Chinese researchers believe their new, paper-based test could be used in war zones and remote locations
Chinese researchers have developed a speedy paper blood-type test using a common pH indicator.
The researchers used antibodies immobilized on paper test strips to separate red blood cells and plasma from small volumes (100 ?l) of whole, uncentrifuged blood samples. The pH indicator, bromocresol green dye, revealed color changes that indicatedA and/or B antigens on red blood cells (forward grouping) within 30 seconds, and the attachment of red blood cells to anti-A and/or anti-B antibodies in plasma within 2 minutes. The test could also perform Rhesus and rare-blood typing.
The test strip turned teal if a blood group antigen was present in a sample and brown if not. The researchers developed a machine-learning method to classify the spectral plots corresponding to the dye-based color changes, allowing them to reproduce the automatic blood grouping. The dye-assisted paper assay's results were comparable to the classical gel-card assays in grouping 3550 human blood samples, according to the study, which was published in Science Translational Medicine.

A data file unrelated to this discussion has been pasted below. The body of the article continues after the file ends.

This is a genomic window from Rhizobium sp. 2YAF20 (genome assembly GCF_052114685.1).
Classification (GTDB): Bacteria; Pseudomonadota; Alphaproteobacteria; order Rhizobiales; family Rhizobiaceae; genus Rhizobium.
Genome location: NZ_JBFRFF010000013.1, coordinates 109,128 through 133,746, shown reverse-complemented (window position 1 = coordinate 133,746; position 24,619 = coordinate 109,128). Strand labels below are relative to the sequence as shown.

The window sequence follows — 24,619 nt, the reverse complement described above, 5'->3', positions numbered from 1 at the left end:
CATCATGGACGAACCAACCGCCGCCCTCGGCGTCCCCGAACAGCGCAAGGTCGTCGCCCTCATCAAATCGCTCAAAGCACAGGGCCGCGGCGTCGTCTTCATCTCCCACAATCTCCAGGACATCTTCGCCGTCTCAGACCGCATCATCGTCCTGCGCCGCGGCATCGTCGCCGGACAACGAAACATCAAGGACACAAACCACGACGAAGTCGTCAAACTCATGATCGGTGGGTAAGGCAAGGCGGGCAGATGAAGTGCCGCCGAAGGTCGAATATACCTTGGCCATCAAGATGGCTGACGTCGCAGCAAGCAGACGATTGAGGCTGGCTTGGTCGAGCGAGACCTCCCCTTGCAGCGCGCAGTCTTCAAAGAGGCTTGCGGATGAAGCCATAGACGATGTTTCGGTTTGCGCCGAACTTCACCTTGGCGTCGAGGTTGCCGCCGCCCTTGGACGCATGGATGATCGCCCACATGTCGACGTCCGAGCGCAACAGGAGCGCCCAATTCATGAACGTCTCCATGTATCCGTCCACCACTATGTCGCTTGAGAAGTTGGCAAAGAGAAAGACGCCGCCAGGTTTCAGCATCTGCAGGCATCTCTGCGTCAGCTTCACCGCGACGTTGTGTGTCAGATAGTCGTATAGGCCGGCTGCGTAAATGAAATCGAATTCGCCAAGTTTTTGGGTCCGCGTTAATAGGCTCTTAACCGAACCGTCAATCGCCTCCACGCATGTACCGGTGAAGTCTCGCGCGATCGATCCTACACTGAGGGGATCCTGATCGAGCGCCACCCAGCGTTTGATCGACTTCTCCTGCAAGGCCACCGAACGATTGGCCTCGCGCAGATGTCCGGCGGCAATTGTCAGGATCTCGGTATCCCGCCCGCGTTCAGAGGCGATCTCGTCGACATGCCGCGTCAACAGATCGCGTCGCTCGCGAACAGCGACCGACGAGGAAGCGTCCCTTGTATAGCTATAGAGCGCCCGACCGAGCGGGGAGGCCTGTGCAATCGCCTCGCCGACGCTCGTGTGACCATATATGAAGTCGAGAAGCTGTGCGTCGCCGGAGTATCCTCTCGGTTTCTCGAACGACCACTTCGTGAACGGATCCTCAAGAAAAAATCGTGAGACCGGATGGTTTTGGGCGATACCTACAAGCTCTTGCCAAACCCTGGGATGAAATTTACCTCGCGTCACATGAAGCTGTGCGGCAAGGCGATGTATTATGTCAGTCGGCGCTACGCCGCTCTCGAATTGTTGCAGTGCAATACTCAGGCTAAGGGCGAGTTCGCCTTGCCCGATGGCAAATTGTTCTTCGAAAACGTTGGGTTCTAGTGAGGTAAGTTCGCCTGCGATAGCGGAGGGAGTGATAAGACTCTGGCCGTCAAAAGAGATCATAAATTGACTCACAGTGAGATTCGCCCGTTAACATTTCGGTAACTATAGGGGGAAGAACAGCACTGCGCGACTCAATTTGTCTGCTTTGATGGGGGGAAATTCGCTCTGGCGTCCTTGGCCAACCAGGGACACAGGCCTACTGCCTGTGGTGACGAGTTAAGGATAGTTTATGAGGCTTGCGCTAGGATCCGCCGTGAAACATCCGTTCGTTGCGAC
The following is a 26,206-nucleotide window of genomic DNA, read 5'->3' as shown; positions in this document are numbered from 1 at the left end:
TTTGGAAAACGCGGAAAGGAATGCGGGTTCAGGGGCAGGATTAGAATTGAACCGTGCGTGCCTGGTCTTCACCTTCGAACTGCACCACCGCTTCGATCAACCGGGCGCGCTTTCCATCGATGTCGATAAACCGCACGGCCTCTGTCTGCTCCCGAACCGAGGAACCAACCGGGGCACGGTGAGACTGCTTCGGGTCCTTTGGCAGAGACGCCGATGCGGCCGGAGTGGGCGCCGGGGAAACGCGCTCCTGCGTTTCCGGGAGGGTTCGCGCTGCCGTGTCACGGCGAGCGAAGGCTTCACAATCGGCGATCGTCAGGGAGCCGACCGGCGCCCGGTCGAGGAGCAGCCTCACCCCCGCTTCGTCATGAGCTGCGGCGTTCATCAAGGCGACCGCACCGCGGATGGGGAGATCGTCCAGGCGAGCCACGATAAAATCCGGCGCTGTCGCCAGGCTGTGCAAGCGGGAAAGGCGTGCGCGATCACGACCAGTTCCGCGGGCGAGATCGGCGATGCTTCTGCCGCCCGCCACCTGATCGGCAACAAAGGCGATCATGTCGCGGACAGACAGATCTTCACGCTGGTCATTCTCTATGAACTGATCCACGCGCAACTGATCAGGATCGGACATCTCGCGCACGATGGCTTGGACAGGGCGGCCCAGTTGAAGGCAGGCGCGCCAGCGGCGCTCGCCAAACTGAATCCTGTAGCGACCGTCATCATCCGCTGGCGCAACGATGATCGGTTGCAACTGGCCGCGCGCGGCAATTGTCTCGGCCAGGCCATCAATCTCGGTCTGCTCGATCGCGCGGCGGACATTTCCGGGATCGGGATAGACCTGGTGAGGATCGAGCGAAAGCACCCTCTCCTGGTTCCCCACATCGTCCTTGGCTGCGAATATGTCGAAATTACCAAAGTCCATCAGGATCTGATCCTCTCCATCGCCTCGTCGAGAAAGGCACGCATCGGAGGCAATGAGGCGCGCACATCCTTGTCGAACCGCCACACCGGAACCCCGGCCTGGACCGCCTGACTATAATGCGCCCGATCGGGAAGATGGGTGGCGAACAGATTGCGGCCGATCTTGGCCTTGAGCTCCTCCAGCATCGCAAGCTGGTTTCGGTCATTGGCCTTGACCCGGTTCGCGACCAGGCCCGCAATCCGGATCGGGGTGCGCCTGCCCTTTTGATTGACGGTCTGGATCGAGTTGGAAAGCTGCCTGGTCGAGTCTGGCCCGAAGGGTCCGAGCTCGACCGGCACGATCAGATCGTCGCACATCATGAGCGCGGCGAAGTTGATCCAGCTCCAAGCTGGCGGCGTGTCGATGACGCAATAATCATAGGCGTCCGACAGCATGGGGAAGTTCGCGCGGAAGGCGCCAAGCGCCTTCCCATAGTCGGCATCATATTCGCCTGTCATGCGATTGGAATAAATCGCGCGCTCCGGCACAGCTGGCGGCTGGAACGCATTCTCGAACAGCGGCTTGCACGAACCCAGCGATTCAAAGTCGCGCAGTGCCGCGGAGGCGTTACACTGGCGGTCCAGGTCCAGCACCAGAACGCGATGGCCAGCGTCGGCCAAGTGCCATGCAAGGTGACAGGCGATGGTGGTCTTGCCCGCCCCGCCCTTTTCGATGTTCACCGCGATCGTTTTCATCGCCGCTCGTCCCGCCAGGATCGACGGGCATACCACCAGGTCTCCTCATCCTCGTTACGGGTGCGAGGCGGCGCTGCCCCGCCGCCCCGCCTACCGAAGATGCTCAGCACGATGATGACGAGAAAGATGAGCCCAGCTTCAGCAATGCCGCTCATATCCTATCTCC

Blood type matching is important for pregnancy, blood transfusion, and bone marrow transplantation. This test's rapid turnaround time could make it ideal for war zones, remote areas, and during emergencies, according to the authors.
"In traditional approaches for blood grouping, we cannot perform the forward and reverse ABO grouping simultaneously, owing to the quite opposite targets," lead researcher Hong Zhang told Qmed in an email. "There have some reports about paper-based blood grouping assay before, which identified blood group by observing the color change (red or white) induced by the aggregated antigen-antibody complex. There have (been) some problems, including lack of quality control, (making it) easy to misjudge."
Although bromocresol green dye is widely available the team is studying other dyes to use with the test. The researchers are based at Southwest Hospital, Third Military Medical University in Chongqing, China.
The blood-typing test is among the latest inexpensive, rapid tests that researchers have developed in recent years. U.S. researchers from several universities developed paper-based rapid tests to detect the ebola virus during a 2014 outbreak, and another to spot the zika virus in 2016.
That team, led by James Collins, a professor of medical engineering and science at MIT, was able to demonstrate that they could develop synthetic gene networks embedded onto paper that could be programmed to detect specific genetic sequences that cause the paper to change color.
Nancy Crotti is a contributor to Qmed.
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